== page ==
We were briefed on the gruesome and unnerving history of this place before beginning our journey north down the old highway.
The Demilitarized Zone, or DMZ, is 241 kilometers long (roughly 150 miles) and just 4 kilometers wide (about 2.5 miles), which is still wide enough to hide the 2 million land mines buried there.
We reached the freedom house, where no photography was permitted, exited to the north, and entered the JSA, or Joint Security Area. The South Korean military stands half hidden behind still-neutral buildings here, a precaution in case the north opens fire. This is the only portion of the DMZ where North and South Koreans stare face to face.
We crossed a yellow line in the road and entered the Military Armistice Commission, or MAC building. The North and South still hold talks in this rudimentary shack. The table is actually the line between the two sides.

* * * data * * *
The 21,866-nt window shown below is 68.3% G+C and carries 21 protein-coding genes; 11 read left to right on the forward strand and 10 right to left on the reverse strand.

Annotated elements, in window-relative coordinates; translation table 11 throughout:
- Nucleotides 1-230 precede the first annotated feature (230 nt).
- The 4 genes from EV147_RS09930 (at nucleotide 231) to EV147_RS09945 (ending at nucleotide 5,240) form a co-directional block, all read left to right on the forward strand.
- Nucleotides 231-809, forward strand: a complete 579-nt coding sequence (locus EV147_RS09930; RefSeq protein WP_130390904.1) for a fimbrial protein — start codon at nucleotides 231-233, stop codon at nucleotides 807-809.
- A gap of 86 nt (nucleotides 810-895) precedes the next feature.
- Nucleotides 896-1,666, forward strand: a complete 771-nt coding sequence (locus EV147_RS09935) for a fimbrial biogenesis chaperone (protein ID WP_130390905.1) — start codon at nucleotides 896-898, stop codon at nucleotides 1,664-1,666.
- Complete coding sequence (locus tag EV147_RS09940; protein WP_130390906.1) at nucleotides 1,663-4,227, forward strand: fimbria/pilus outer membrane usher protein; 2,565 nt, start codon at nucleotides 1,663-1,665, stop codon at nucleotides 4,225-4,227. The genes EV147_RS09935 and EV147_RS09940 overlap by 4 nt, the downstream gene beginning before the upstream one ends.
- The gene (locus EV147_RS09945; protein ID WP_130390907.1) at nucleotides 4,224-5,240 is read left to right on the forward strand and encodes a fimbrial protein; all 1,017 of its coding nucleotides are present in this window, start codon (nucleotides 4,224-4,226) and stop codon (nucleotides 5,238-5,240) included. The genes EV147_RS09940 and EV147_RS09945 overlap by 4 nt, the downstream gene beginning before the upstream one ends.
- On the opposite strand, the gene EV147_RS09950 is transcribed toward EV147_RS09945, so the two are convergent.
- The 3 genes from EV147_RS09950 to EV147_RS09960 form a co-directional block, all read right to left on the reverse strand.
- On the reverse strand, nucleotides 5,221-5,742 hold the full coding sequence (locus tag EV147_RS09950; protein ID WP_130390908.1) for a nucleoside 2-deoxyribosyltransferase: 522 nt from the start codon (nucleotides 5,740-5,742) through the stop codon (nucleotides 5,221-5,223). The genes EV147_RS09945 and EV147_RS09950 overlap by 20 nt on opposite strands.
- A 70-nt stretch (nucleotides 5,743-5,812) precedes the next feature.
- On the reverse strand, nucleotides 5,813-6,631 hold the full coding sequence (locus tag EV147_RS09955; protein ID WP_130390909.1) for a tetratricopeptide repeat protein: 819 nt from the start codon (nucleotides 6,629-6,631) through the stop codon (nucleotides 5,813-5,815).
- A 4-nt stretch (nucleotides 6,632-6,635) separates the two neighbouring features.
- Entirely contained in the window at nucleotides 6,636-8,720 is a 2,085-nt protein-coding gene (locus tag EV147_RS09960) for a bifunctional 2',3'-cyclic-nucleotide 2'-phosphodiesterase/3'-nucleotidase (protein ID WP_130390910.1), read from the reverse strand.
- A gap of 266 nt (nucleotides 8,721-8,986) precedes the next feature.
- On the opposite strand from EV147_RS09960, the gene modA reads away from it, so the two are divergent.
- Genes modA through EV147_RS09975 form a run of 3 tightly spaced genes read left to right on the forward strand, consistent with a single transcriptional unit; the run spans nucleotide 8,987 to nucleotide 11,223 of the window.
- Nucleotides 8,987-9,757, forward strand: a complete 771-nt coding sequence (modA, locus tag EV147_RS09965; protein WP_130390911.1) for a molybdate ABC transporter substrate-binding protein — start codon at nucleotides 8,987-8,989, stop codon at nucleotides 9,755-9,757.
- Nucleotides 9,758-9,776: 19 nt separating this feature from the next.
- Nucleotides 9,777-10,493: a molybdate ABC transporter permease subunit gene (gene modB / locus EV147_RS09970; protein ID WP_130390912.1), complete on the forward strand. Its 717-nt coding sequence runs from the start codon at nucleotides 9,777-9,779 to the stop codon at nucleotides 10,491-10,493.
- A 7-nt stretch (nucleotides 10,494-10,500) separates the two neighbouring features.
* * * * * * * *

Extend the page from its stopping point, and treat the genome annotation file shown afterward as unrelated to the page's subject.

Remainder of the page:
We continued down that old highway, arriving at Command Post 3, often called the loneliest outpost in the world. It’s an elevated position looking down upon the bridge of “No Return,” where North and South exchanged prisoners at the end of the Korean War.
We were under 360-degree surveillance by North Korea with machine guns pointed right at us.
In the distance you could see the “Propaganda Village.” From a flagpole 160 meters tall, they broadcast propaganda between 8 and 24 hours per day, trying to lure defectors into North Korea. But the village itself is mostly uninhabited; the windows and doors are painted on.
We exited the way we came, past the bridge, still littered with land mines, returning to Camp Bonifas a relative safe haven in a region ravaged by the horrors of war.
Paul will be answering questions about his trip to the DMZ on Facebook live Wednesday night at 7 p.m. Follow him on Facebook to be notified when he's live.